The selection criteria were described previously, in terms of the minor allele frequency, putative functional potentials, and low linkage disequilibrium [38]. Based on the criteria, three potentially functional SNPs (rs2228001 A>C, rs2228000 C>T, and rs2229090 G>C) were selected. s2228001 A>C (Lys939Gln) and rs2228000 C>T (Val499Arg) are nonsynonymous SNPs and they have been widely investigated in various types of cancer. XPC rs2229090 G>C is 3′UTR polymorphism within miRNA binding site. Genomic DNA was extracted from 2 mL of peripheral blood sample using the TIANamp Blood DNA Kit (TianGen Biotech Co. Ltd., Beijing, China) following the manufacturer’s instructions. Qualified DNA samples were diluted to 10 ng/μL and loaded in 96-well plates. Then, these three SNPs were genotyped using Taqman real-time PCR method as described previously [39, 40].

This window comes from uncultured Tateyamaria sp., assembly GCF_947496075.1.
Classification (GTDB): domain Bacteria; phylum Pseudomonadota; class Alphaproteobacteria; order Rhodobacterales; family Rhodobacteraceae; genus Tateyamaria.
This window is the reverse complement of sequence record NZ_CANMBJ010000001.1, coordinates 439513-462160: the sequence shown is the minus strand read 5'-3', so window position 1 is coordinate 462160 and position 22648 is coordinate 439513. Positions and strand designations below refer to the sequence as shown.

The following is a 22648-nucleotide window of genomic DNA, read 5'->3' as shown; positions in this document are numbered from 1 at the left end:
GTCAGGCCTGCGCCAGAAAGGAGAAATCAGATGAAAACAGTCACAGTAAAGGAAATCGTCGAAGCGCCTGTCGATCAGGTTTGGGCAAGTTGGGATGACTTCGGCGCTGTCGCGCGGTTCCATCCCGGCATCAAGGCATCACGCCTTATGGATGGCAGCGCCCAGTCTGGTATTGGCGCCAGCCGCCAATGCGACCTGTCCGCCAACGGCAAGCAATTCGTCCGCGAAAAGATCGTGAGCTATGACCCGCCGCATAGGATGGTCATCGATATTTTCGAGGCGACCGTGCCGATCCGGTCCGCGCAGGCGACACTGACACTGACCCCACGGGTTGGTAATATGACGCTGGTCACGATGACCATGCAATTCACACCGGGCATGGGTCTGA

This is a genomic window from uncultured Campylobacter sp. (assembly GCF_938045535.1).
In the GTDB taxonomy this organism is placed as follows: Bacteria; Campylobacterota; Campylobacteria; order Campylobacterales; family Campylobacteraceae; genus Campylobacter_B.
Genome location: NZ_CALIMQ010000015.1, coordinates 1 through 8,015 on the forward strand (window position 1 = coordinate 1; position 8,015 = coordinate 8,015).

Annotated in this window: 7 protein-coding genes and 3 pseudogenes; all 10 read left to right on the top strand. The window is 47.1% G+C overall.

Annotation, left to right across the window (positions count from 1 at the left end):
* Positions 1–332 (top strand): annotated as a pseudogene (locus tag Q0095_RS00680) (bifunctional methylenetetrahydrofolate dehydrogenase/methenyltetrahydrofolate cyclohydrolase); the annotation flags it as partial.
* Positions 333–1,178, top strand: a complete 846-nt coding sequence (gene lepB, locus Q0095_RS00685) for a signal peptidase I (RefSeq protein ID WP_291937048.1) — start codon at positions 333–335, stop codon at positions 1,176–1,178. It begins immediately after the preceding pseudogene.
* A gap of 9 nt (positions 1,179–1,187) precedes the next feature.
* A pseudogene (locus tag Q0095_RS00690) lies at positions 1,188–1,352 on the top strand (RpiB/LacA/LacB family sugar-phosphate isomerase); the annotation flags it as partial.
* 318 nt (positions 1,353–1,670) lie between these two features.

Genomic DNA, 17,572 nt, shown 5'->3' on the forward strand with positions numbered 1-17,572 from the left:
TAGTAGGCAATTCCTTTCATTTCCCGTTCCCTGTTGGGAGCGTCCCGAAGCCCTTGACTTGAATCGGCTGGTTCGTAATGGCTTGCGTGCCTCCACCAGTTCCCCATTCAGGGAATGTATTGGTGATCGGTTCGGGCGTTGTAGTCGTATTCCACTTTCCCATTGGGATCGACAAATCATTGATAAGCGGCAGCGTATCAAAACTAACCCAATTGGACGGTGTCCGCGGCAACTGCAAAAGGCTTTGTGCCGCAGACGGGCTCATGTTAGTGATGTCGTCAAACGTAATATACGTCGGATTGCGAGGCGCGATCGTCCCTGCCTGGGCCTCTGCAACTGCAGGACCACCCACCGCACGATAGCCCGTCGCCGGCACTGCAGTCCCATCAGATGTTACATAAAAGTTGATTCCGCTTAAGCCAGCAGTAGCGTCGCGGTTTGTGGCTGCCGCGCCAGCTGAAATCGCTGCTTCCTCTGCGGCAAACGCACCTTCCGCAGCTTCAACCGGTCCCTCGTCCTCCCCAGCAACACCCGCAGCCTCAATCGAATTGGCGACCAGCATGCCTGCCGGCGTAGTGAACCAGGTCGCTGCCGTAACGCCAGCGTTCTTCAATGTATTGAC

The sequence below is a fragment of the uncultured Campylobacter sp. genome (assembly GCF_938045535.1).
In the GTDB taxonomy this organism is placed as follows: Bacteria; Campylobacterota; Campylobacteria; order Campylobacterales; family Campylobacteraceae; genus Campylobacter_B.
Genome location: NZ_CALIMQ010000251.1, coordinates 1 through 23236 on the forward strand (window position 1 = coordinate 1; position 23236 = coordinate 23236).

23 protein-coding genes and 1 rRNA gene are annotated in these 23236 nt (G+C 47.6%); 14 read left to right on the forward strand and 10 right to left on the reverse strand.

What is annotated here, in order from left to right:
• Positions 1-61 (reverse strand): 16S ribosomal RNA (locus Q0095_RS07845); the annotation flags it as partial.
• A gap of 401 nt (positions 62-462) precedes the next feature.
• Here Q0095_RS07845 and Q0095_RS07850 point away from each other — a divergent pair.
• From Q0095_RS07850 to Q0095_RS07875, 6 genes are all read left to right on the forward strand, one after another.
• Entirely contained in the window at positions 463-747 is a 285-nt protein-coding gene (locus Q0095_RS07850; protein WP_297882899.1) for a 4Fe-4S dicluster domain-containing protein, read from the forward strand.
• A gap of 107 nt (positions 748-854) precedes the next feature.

2.3. Statistical Analysis

χ2 test was used to evaluate the differences in the frequency distributions of the demographics and genotypes between the neuroblastoma cases and the controls. Hardy-Weinberg equilibrium (HWE) was tested in the controls by the goodness-of-fit chi-squared test. Odds ratios (ORs) and 95% confidence intervals (CIs) were used to assess the correlations between the three polymorphisms and neuroblastoma susceptibility with the unconditional multivariate logistic regression analysis. value < 0.05 was considered as statistically significant. All statistical tests were two-sided and analyzed using SAS software (version 9.1; SAS Institute, Cary, NC).

3. Results

3.1. Frequency Distribution of Selected Characteristics